These objects inspire joy and hope in her, which, in turn, stir Louise's attention: "[S]he felt it, creeping out of the sky, reaching toward her through the sounds, the scents, the color that filled the air" (193). The "it" that she feels emerging from nature is the vision, or perception, of her freedom, which occurs through her aroused emotions. The presence of emotion signifies Louise's sensitivity, responsiveness, and mindfulness. Indeed, it is not the rational faculty that enables Louise's discovery of her individuality. As Chopin carefully points out, the coming of consciousness occurs suddenly, spontaneously, intuitively.
As Louise looks out her window, her face shows "not a glance of reflection, but rather ... a suspension of intelligent thought" (193). The discovery of her individuality is "too subtle and elusive" for the rational faculty to analyze and grasp. It can only be "felt" first with instinct and then with emotions (193). Alone and unencumbered in her room, Louise spontaneously opens herself to the sublimity and grandeur of the physical world around her, of which she herself is a part. As Chopin demonstrates through the physical changes in Louise, emotion connects the soul to the body.
As her body responds to her emotions, she feels a rhythmic connection to the physical world. As John Deigh defines emotion, it is "a state through which the world engages our thinking and elicits our pleasure or displeasure" (829-30), for it is the "turbulence of the mind" that "captures our attention, orients our thoughts, and touches our sensibilities" (829). Fittingly, Louise's emotions enable her to feel harmony between her body and soul. According to William James, a psychologist who was a contemporary of Chopin's, "bodily feelings" are "characteristics" of "various emotional moods" (1066).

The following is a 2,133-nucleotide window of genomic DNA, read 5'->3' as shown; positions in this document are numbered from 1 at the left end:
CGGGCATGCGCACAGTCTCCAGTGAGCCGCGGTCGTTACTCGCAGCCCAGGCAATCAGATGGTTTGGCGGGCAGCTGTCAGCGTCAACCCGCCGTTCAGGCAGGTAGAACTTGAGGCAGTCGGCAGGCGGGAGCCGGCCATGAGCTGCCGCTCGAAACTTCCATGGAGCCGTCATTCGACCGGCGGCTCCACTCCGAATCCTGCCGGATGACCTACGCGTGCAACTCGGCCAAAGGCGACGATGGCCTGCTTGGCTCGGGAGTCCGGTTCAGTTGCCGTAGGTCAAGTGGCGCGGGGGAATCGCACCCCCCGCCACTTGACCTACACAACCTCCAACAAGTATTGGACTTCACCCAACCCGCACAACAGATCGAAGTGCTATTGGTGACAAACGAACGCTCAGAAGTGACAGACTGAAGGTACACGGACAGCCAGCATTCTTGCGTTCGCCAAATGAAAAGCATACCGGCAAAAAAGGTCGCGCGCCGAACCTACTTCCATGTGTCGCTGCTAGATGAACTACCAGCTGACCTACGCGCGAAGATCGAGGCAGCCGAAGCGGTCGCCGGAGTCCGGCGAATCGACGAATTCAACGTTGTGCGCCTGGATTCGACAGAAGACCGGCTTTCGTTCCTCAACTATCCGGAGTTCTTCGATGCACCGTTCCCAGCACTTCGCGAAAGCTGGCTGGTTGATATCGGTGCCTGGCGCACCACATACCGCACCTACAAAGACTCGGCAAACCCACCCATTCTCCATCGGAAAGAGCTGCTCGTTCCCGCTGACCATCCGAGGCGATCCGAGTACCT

Fittingly, Chopin underscores Louise's physical state: "Now her bosom rose and fell tumultuously" (194). At this point Louise's apparent emotional anemia has given way to healthy blood circulation: "Her pulses beat fast, and the coursing blood warmed and relaxed every inch of her body" (194). Indeed, if James argues that "the immediate cause of emotion is a physical effect on the nerves" (1073), Chopin demonstrates that emotion is accompanied by physical changes: Louise's "coursing blood" reflects her profound joy about her new sense of life's sacred beauty (194).
Chopin also shows the influence of Romanticism in her emphasis on the creative role of emotions. As M. H. Abrams argues, for the Romantics, the poet "modif[ies] or transform[s] the materials of sense" (55): "objects of sense are fused and remolded in the crucible of emotion and the passionate imagination" (54). Similarly, Louise's passion influences her imagination: "Her fancy was running riot along those days ahead of her" (194). Evidently, her feelings of curiosity and wonder influence her "fancy," which here is synonymous with the creative faculty of imagination.
But, in using the word "fancy" instead of imagination, Chopin suggests that it is emotions that are prompting the creative work. As Abrams interprets the Romantic viewpoint, "[f]eelings project a light--especially a colored light--on objects of sense" (54). Stepping beyond the Romantics, not only does Chopin make Louise's flooding emotions vitalize the landscape, but she also makes the latter's emotions create a meaningful, purposeful landscape: it symbolizes the stirring, creative, dynamic forces of life.